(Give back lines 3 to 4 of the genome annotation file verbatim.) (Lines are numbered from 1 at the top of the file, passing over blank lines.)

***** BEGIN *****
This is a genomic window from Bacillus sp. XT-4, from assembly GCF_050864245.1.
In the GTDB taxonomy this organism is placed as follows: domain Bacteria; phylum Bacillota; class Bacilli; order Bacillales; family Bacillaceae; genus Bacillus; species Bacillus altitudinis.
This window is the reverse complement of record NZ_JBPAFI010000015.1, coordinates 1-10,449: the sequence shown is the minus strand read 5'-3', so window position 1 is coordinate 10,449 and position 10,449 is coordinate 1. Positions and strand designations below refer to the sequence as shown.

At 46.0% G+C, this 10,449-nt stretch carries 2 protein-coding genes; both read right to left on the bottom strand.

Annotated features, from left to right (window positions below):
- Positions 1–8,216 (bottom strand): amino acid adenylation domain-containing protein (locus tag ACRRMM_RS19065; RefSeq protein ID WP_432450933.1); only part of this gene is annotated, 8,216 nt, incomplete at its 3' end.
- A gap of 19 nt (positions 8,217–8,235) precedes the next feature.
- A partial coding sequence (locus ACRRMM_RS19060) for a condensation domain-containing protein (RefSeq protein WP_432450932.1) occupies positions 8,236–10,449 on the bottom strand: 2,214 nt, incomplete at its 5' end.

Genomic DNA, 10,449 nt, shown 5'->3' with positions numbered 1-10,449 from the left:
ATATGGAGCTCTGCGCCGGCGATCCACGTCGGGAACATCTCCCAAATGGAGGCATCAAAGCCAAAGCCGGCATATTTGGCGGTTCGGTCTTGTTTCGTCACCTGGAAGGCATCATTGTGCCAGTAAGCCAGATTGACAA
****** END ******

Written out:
This window is the reverse complement of record NZ_JBPAFI010000015.1, coordinates 1-10,449: the sequence shown is the minus strand read 5'-3', so window position 1 is coordinate 10,449 and position 10,449 is coordinate 1. Positions and strand designations below refer to the sequence as shown.

At 46.0% G+C, this 10,449-nt stretch carries 2 protein-coding genes; both read right to left on the bottom strand.